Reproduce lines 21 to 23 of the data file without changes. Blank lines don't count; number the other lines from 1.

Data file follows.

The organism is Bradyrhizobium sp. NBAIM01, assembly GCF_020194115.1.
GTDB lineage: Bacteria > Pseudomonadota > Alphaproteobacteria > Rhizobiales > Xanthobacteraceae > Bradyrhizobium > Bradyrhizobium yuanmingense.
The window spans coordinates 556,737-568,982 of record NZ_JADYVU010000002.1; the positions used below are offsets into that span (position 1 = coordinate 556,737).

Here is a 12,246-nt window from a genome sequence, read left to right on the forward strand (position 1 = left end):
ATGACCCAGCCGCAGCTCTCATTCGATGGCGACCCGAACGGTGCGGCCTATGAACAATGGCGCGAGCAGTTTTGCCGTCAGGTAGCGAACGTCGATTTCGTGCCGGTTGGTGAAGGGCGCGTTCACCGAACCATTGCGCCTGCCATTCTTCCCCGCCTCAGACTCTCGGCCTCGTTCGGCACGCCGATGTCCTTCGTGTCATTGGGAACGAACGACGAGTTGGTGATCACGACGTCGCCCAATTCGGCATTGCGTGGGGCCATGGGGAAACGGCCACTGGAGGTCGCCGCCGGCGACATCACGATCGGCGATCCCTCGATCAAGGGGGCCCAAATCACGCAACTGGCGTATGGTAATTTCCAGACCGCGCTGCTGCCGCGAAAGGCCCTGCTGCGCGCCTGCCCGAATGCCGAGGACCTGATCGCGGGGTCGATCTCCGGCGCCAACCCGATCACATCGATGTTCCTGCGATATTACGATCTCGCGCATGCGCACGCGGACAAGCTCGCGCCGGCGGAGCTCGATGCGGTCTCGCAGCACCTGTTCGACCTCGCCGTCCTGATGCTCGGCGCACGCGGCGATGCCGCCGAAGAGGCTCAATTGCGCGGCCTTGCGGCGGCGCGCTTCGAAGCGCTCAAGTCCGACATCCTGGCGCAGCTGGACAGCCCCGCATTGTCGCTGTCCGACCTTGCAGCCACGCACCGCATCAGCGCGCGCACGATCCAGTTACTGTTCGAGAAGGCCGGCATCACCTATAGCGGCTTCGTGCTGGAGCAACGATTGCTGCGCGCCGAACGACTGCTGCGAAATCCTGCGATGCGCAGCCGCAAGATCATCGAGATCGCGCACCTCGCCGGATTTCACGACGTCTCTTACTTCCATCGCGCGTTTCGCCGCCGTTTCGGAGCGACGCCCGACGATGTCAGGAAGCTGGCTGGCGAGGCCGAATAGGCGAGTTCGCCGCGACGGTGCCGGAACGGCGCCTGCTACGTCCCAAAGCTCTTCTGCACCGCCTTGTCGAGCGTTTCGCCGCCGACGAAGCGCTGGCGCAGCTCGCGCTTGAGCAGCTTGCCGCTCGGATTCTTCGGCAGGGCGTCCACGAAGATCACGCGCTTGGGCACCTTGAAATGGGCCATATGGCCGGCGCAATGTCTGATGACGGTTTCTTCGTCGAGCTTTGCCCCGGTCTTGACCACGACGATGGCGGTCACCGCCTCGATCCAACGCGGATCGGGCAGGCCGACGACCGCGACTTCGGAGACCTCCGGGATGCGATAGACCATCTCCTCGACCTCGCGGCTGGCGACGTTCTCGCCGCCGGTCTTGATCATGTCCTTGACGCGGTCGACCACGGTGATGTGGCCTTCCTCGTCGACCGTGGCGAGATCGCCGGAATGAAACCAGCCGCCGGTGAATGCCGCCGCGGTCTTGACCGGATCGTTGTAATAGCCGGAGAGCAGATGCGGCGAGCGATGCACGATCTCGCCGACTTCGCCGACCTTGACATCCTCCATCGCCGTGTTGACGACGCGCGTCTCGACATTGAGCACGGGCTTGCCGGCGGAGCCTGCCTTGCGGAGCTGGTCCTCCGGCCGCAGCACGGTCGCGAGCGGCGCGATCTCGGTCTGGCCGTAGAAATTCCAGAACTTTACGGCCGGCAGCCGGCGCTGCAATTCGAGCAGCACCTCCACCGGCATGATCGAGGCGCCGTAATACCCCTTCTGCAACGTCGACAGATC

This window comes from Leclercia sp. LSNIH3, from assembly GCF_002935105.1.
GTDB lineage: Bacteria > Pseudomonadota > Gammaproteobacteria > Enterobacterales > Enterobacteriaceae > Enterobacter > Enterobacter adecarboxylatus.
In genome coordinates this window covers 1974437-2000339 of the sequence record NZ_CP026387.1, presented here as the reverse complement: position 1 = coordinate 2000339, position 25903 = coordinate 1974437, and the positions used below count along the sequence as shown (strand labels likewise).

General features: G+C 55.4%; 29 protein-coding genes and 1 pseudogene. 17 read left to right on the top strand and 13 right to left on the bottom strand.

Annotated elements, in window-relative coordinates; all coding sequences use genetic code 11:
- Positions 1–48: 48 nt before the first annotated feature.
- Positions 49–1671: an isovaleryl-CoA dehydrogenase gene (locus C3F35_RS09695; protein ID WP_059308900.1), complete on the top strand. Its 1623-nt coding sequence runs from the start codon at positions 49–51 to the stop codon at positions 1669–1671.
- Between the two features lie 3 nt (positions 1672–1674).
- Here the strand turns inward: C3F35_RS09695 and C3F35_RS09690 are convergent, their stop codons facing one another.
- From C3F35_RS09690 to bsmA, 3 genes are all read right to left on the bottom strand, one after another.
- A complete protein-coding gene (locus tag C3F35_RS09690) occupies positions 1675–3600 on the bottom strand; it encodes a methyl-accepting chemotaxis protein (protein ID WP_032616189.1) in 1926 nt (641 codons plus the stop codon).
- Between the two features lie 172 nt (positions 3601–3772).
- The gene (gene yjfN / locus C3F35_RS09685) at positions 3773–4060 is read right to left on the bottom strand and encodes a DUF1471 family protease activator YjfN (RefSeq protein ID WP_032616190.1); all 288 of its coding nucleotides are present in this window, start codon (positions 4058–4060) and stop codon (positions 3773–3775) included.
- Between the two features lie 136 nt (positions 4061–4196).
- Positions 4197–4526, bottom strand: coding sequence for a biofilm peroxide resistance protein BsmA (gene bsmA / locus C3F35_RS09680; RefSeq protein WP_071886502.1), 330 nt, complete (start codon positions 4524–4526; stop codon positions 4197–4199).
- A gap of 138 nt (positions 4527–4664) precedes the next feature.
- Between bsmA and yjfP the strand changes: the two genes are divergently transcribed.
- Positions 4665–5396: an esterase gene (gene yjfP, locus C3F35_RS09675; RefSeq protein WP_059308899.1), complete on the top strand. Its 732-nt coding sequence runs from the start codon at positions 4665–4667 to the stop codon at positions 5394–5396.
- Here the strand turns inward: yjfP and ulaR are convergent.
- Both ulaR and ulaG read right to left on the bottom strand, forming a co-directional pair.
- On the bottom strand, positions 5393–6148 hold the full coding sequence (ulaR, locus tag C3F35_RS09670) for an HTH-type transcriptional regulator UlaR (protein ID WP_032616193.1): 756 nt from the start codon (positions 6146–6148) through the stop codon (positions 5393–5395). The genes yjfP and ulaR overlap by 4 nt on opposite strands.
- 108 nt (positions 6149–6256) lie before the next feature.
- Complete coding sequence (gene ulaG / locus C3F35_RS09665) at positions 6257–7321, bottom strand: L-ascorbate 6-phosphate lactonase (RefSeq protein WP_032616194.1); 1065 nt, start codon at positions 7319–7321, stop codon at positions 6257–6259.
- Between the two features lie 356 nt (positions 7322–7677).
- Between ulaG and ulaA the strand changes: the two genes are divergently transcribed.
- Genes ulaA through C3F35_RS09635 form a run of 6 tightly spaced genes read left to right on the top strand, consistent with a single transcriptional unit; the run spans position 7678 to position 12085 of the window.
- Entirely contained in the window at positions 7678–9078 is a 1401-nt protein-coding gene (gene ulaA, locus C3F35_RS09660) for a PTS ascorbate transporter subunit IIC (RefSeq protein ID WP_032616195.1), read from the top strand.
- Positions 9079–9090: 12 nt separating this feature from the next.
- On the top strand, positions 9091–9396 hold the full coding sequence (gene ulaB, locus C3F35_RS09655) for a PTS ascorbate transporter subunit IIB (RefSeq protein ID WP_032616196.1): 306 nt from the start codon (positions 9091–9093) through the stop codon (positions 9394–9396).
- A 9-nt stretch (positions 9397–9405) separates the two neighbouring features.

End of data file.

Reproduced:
- A gap of 138 nt (positions 4527–4664) precedes the next feature.
- Between bsmA and yjfP the strand changes: the two genes are divergently transcribed.
- Positions 4665–5396: an esterase gene (gene yjfP, locus C3F35_RS09675; RefSeq protein WP_059308899.1), complete on the top strand. Its 732-nt coding sequence runs from the start codon at positions 4665–4667 to the stop codon at positions 5394–5396.